The Brazilian civil society organizations attending the process of the Universal Periodic Revision of Brazil at the United Nations (UN) want to manifest their position about the procedure and its outcomes. This is the third UPR review to which Brazil is submitted. On September 21, during the 36th Session of the United Nations Human Rights Council (UNHRC), in Geneva, the Brazilian State has accepted 242 recommendations from the 246 made by 103 countries, while took note of other 4.
Civil society organizations interpret the acceptance of these recommendations as a demonstration on the part of the Brazilian state that it recognizes necessity to advance on the promotion and protection of human rights in Brazil. However, we interrogate the question the solidity of the commitment expressed by the Brazilian government both at the UN and in front of the national society in regards to this implementation. Recommendations adopted on the two previous UPRs cycles have not been yet been put into effect. Among them, for example, is the recommendation on the demarcation of the Guarani and Kaiowá indigenous people land. Furthermore Brazilian society now faces a grave political crisis that has implied a democratic rupture and the sharp austerity measures that have been recently adopted, while affecting the whole population particularly affects the poorest and most vulnerable and it makes inviable for the announced commitments to be translated into action.
The organizations her signed contest the intervention made by Brazilian State at UNHCR because from our point of view it does not correspond to reality. The government is refusing to recognize the scenario of grave human rights violations in Brazil and the innumerous challenges this poses for the future. If in the view of the Brazilian mission at the UN in Geneva the setbacks underway in respect to labor rights, reduction of social investment and the fiscal adjustment do not compromise the fulfillment of human rights in Brazil, in the evaluation of organizations here signed these reforms and budget cuts will deepen inequalities and fuel human rights violations across the country.
The announcement made by the government predicts that by the year 2018 a “virtuous cycle of growth” will re-start. Even so it is hard to believe that the recommendations adopted at this UPR will be implemented because measures such as the 2016 Constitutional Amendment 98 that entails the reforms of Social Security Reform and re-structure the Federal Public Budget proposal for 2018 will drastically reduce public funding for critical areas. The 2018 budget being proposed by imply sharp cuts in the area of urban rights (housing, basic sanitation, urban mobility) that will see the investments reduced by 86 percent in in comparison to 2017; the social assistance sector will by cut by 98 percent; Science and technology by 27 percent; environmental protection by 18 percent; the promotion for racial equality has been cut by 74% less the protection of women’s rights by 34 percent. Even when faced with the possibility of seeing Brazil returning to the world Hunger Map, reductions are also being projected in then case of the Bolsa Família Cash Transfer and Food Acquisition Programs, by 11 and 85 percent respectively. The same applies to the Rainwater Harvesting Program for the semi-arid region that has been recently awarded by the UN. The violations of indigenous rights will also be aggravated given that Indigenous National Foundation (FUNAI will have it budget cut by 98 percent when compared to 2013.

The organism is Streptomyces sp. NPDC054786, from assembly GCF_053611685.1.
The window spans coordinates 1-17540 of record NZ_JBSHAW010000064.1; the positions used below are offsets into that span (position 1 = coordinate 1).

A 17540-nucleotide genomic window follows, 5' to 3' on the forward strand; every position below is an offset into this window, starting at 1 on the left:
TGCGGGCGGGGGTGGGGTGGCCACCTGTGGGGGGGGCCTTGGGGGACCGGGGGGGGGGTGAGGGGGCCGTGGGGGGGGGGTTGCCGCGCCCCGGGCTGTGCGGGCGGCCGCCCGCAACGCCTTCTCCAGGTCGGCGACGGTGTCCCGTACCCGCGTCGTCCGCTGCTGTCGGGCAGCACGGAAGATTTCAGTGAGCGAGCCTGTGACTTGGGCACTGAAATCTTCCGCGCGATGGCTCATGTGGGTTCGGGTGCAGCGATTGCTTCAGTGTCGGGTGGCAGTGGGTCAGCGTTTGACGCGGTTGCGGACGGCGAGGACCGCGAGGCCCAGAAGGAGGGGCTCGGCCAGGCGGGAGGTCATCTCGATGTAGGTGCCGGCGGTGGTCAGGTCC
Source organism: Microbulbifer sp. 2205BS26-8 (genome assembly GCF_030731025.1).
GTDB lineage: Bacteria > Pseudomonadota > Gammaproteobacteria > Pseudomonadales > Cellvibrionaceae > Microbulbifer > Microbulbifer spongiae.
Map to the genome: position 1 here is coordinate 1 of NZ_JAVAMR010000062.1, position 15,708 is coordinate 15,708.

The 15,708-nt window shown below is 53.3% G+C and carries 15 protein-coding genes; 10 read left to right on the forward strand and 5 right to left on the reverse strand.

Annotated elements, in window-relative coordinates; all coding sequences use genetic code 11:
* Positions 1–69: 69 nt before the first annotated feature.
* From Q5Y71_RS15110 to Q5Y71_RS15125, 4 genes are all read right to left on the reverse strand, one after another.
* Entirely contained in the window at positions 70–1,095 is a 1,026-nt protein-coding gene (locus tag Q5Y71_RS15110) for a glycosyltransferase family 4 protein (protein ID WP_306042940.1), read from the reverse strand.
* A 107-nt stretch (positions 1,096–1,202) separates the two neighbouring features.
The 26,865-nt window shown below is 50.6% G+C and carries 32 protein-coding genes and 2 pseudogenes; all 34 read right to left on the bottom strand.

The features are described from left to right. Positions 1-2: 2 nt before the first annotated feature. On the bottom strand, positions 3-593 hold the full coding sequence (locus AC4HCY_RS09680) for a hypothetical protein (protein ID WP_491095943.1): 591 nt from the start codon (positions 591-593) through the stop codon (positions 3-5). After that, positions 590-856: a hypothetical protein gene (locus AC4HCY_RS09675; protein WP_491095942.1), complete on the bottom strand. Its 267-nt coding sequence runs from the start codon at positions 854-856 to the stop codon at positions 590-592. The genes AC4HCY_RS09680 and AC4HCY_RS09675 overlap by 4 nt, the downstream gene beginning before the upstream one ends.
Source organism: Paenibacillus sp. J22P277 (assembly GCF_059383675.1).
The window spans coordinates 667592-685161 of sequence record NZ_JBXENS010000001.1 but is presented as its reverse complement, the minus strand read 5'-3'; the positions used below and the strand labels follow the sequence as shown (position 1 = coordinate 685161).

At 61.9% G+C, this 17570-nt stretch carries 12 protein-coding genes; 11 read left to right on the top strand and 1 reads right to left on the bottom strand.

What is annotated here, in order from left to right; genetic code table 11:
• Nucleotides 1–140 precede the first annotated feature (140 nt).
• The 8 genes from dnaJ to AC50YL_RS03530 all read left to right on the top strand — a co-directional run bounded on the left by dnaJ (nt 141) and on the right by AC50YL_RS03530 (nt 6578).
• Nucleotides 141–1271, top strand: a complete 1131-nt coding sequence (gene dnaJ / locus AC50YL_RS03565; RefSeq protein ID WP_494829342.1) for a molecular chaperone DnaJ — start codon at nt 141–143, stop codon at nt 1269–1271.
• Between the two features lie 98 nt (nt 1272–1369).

Regarding the UPR pricess under consideration, between May and August, the Brazilian State organized an online Public Consultation and a Public Hearing at the Congress Committee on Human Rights and Minorities that counted with the presence of representatives of the Ministries of Human Rights and Foreign Affairs. It is, however, uncertain the extension to which the Brazilian government has taken into consideration the recommendations made and debates that emerged of these intercations. Unfortunately the Brazilian government did not made public the responses it provided to the UN. Access to this document (in English) was made possible exclusively through the UN site and this his greatly restricted the ability of the civil society to participate in the consultative process. The dialogue sponsored by the Brazilian state was limited and it should be noted that existing participatory councils were not involved. In Geneva, the mission has only fulfilled formal procedures.
In light of these circumstances, Brazilian civil society organizations committed to the 2017 UPR process have just one certainty to share: the only way possible for the government to engage effectively in the promotion and protection of human rights is by respecting the mechanisms of democratic participation. If that does not happen Brazil will continue to be an extremely unequal and violent country that discriminates and marginalizes wide segments of its society. It is not acceptable that the poorest pay for the costs of structural adjustment. We do not accept any regression in human rights. Not even one right less. All rights for everyone Land demarcation now. More rights, more democracy.
Geneva, September 22nd of 2017.
Sign the note the listed below:
Amnesty International Brazil
Articulation of Indigenous People of Brazil (APIB)
Articulation for the Monitoring of Human Rights in Brazil
National Campaign for the Right to Education
Conectas Human Rights
Missionary Indigenous Council (CIMI)
The Great Assembly of the Guarani-Kaiowa People (Aty Guasu)
Institute Development and Human Rights (IDDH)
National Movement of Human Rights (MNDH)
National Observatory of AIDS Policy (ABIA)
Platform of Human Rights (DhESCA Brasil)
Network of Amazonian Cooperation (RCA)
International Network for the Right to Adequate Food (FIAN Brazil and FIAN International)
International Network of Human Rights (RIDH)